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April 14, 2022

Canada Games Legacy Series


Michael Heath

Over the next few weeks, Swim Ontario is presenting the Canada Games Legacy Series, where we take a look back at swimmers who represented Team Ontario at past Canada Summer Games.

There is a chance that you have likely never heard of a place called Golspie.

No, it’s not in the Lord of the Rings trilogy or any of the Harry Potter movies.

Golspie is a small hamlet you’ll find on the map, located just west of Woodstock, the Ontario city, and not the location for the famous 1969 music festival that happened on a dairy farm.

This rural community is home for an Ontario swimmer who has left his mark on previous

Canada Summer Games sports competitions. To explain it in another way, Heath was superb in one race after another.

He has the medals to prove it.

To prove it was no fluke, Heath did it again four years later.

When asked what it was like, Heath couldn’t stop talking about the thrill of his life – representing his province against others from coast to coast at the National spectacle of amateur sports talent.

The year, 2005. The place, Regina, Sask. Heath, then a 16-year-old, won five medals in the pool. It was also his first major competition.

Boasting a “never give up attitude”, Heath showed his hard work and dedication resulted in several trips to the medal podium.

“Gosh, it meant a lot to me,” said Heath, who is intellectually impaired. “At first, I was scared, nervous and didn’t know what to expect. I just stayed focussed and did my best.”

For someone who wasn’t fond of water as a toddler, likely because he couldn’t touch the bottom of the pool, Heath took a while to overcome hesitancy and being unsure. But that all eventually vanished.

For Heath, the trip from the water to the rostrum spotlight became something that can best be described as, well, gratifying.

Four years later, in 2009 in Charlottetown, PEI., Heath was back at it. You guessed it, five more medals.

“It was never about medals or winning awards, but representing my province and myself,” said Heath, a graduate of College Avenue Secondary School. “I dictated who I was and what I wanted. I remember being told that I’ll never be good enough. What I did was ignore those people and did what I had to do.”

Heath started competitive swimming at the age of five. His mother, Kelly, thought it would be good for her son as his sister was a competitive swimmer. From the Ingersoll Speed Sharks to the Tillsonburg Aquatic Torpedoes to the Wilmot Aquatic Aces, Heath was a true club swimmer.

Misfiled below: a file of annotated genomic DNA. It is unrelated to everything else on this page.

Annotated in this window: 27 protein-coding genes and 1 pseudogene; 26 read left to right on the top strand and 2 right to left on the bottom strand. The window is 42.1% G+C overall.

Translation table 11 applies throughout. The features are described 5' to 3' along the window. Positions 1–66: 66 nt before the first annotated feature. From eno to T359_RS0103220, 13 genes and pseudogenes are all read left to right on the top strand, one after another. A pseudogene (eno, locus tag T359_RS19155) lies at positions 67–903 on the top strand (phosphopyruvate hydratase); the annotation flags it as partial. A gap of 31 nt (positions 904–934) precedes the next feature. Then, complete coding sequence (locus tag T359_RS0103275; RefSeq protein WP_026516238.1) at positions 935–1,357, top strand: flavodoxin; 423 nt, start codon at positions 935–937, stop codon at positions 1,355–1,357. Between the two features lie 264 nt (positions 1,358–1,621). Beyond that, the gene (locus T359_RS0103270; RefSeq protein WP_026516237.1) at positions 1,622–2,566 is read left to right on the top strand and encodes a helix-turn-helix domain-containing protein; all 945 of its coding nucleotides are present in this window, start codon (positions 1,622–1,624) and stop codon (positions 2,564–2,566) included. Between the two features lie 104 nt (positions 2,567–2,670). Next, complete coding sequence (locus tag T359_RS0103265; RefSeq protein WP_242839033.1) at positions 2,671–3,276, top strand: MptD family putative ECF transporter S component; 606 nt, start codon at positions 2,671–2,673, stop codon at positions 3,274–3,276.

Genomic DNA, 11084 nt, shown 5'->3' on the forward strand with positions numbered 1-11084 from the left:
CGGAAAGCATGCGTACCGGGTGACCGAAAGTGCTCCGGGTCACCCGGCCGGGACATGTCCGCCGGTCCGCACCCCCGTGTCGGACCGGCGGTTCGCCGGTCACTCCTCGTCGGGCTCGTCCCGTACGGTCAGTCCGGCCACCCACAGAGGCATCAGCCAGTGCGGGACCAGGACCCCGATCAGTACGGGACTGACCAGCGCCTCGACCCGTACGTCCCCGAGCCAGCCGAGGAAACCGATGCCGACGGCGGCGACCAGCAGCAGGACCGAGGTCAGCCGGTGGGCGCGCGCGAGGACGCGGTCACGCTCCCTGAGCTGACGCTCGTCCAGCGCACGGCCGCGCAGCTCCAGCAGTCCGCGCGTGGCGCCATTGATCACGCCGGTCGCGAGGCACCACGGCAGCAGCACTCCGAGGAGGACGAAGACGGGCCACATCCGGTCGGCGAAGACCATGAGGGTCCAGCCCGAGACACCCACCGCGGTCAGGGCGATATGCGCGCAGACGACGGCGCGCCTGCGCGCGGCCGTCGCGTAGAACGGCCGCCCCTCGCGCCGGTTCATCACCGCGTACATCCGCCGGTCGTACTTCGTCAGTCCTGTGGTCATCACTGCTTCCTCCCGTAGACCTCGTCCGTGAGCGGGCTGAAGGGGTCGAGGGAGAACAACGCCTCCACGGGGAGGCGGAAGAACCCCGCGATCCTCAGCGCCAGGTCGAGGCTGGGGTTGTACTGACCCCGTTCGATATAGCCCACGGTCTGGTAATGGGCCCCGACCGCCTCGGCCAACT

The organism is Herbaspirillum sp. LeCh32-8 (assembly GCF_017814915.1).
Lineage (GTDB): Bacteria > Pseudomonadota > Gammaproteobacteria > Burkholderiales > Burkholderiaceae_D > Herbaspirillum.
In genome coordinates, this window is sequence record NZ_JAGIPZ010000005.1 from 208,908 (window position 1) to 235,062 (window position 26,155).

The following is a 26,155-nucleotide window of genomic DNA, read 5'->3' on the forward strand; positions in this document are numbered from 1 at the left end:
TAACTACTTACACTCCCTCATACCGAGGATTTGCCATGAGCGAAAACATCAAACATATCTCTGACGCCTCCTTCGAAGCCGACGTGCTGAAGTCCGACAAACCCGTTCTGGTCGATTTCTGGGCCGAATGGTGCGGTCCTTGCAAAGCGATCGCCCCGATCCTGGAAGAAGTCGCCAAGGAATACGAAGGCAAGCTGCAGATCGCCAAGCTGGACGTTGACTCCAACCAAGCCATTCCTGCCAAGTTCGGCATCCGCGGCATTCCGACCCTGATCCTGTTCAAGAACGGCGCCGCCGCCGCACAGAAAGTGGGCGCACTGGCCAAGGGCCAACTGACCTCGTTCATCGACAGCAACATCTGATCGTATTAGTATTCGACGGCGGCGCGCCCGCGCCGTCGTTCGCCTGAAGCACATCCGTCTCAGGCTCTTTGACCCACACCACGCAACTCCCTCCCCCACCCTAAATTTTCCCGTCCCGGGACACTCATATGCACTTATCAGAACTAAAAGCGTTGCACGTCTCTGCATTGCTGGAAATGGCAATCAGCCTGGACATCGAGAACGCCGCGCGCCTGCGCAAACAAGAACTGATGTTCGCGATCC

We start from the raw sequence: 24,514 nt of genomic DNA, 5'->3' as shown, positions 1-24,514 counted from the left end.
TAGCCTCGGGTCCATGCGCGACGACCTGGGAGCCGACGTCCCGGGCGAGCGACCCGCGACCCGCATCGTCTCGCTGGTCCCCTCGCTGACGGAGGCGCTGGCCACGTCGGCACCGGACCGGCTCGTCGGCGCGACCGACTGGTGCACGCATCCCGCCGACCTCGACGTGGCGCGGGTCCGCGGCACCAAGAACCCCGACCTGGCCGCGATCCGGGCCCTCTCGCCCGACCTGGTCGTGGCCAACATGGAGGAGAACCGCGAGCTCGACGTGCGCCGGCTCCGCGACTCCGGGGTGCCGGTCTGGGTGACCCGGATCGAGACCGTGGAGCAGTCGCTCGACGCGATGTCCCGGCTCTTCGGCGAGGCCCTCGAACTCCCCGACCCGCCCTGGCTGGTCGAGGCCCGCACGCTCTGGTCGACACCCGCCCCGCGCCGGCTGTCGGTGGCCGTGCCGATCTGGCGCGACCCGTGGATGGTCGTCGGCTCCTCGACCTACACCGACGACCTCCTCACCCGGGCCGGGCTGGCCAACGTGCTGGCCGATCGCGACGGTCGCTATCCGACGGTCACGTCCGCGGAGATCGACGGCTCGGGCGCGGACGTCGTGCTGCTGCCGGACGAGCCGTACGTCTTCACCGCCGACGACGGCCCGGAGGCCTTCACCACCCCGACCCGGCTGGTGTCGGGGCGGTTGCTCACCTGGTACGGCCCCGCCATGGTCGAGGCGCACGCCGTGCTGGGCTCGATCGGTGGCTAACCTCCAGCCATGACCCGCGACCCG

“Back then, it was really overwhelming,” said Heath. “But after a while, I felt that being in water was like home. I was surrounded by people who supported me.”

At age eight, Heath’s mother said he was mis-diagnosed as having attention deficit hyperactivity disorder (ADHD).

Medical specialists say a person with ADHD has differences in brain development that affect attention, self-control, and the capability to sit still. It’s something that can affect a younger person child in the social world, at home or school, and with other people.

“People made fun of me, I was attacked and became a victim of bullies,” said Heath, with his mother looking on and confirming that her son was later properly assessed. “For me, swimming was my haven. It was where I forgot about the problems and had fun.”

Having taken medication for a six-year period and a condition his mother said he didn’t have, things improved dramatically for Heath. Swimming became more of a celebration.

“I remember getting hooked on swimming,” he said. “I just had this urge to compete – to have fun. Good coaching helped me. The days of being nervous, scared, and frightened were gone. I was happy. You don’t know the feeling of accomplishing something special until you get there.”

Heath reiterated that it was getting to the Canada Summer Games that became his biggest award.

But there would be more.

In 2010, Heath was off to the Netherlands, competing in the World Intellectually Disabled swim championships. He left with a bronze medal in the 100-metre breaststroke, and also made it to the final round of the 100-metre backstroke.

In both cases, Heath was entered in the S14 category, a classification for athletes with an intellectual impairment, such as difficulties in pattern recognition and memory. These can have an impact on sport performance as swimmers and, in this grouping, show a higher number of strokes relative to their speed than able-bodied swimmers.

A year later, Heath was at the 2011 Special Olympics in Greece and in 2012, he participated in the Pan Pacific Para-Swimming Championships, taking home a bronze medal in the 100-metre breaststroke multi-Disability.

That same year, he would reach his dream come true – the Paralympic Games in London, England.

“I was in the backstroke, freestyle and breaststroke races, but didn’t make it out of the heats,” said Heath, who had asked and received assistance from a personal trainer. “Just being there, representing Canada, was an award.”

Fabulous memories shared of an Ontario swimmer, who did it his way.

“Now, I am retired from swimming and in a new chapter of my life,” he said. “I set out what I had wanted to achieve – and I did it. Swimming got me very far in life and for that, I am very happy.

“If you’re dedicated to swimming, like I was, you want to go as far as you can. Don’t give up, stick with it and one day, it will pay off. There are hardships that will test your physical and mental capabilities. I just kept telling myself, that I could do it.”

David Grossman is a veteran multi award-winning Journalist and Broadcaster with some of Canada’s major media, including the Toronto Star and SPORTSNET 590 THE FAN, and a Public Relations professional for 45+ years in Canadian sports and Government relations

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